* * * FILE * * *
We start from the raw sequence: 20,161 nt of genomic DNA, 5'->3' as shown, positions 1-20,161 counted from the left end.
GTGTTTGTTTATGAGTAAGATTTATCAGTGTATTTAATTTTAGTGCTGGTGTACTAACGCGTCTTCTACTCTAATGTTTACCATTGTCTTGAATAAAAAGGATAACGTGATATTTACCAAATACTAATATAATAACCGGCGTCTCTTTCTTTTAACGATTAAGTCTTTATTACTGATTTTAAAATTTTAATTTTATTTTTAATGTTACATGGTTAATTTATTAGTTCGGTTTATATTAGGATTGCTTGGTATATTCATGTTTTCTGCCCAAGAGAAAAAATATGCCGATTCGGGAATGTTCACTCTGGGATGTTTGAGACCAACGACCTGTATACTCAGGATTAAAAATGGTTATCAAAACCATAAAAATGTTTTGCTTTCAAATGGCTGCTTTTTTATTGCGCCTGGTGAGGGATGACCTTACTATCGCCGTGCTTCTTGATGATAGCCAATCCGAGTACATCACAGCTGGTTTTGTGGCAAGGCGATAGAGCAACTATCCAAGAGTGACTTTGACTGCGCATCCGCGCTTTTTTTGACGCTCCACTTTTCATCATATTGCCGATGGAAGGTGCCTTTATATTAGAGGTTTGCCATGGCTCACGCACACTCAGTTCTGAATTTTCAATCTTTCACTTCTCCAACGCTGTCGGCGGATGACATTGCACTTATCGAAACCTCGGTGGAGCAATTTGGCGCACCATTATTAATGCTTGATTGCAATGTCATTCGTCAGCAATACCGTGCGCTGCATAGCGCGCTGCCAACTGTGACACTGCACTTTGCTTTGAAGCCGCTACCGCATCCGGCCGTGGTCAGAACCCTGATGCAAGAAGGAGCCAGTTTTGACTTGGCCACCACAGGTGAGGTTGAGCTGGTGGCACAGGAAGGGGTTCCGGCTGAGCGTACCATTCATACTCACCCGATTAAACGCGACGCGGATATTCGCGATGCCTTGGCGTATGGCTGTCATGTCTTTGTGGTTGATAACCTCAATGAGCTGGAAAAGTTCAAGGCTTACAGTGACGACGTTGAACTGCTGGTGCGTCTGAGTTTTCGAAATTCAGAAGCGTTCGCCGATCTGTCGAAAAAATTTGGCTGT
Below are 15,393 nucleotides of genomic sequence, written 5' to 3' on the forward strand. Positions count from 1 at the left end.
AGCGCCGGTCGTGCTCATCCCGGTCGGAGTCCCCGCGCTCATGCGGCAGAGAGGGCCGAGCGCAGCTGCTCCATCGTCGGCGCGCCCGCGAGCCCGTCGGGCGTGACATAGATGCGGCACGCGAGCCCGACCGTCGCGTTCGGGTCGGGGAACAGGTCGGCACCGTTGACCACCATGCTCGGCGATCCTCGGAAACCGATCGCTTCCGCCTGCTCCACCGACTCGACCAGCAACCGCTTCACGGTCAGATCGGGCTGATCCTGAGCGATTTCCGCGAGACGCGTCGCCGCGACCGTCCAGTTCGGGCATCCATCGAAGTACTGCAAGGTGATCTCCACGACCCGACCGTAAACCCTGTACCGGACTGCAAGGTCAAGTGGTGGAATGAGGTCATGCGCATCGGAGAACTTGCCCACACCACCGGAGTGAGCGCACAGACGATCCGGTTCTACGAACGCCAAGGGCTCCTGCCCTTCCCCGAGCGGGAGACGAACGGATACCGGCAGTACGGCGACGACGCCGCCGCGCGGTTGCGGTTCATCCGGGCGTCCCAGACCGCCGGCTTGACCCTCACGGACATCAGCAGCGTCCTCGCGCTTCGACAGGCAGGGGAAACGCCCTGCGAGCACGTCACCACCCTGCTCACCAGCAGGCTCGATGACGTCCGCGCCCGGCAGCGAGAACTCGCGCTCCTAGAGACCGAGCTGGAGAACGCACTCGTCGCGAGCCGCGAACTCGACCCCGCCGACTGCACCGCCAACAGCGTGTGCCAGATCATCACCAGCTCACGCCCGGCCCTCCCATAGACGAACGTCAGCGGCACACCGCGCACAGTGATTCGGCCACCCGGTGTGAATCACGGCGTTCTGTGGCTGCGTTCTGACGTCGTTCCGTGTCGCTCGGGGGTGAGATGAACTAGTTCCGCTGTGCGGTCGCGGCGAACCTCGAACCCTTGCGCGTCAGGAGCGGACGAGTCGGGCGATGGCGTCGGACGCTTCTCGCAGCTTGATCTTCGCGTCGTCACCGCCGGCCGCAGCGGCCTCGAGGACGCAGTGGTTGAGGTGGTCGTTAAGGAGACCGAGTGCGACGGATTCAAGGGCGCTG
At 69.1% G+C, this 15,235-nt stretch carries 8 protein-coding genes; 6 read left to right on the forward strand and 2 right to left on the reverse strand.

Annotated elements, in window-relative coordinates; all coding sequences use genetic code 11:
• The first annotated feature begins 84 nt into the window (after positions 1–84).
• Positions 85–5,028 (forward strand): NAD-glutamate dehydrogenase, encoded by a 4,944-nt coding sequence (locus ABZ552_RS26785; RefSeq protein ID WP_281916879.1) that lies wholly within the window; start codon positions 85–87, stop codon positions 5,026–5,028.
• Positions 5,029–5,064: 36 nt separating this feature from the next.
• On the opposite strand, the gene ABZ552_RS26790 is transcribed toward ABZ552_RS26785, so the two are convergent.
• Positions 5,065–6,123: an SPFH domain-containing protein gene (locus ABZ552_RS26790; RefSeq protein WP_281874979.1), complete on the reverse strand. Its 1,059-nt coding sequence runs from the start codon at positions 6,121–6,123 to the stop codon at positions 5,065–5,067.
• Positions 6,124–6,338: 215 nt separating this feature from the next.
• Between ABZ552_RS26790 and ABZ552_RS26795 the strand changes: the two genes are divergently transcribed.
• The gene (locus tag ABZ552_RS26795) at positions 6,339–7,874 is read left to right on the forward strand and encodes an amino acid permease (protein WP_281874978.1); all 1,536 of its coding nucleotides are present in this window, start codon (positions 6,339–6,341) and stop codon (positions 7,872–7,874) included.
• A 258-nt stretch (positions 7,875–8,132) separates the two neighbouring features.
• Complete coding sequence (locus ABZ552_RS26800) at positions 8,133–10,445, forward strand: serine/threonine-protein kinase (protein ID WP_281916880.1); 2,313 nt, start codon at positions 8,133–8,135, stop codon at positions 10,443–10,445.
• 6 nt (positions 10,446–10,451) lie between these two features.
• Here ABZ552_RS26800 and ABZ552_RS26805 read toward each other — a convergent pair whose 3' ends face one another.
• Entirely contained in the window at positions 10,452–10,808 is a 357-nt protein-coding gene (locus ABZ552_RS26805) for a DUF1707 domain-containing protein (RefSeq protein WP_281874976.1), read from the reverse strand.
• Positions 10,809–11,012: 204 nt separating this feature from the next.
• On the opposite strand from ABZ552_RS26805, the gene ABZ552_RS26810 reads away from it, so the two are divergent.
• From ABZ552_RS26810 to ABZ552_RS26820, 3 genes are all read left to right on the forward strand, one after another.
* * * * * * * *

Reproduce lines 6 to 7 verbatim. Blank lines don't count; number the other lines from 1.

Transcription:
Annotated elements, in window-relative coordinates; all coding sequences use genetic code 11:
• The first annotated feature begins 84 nt into the window (after positions 1–84).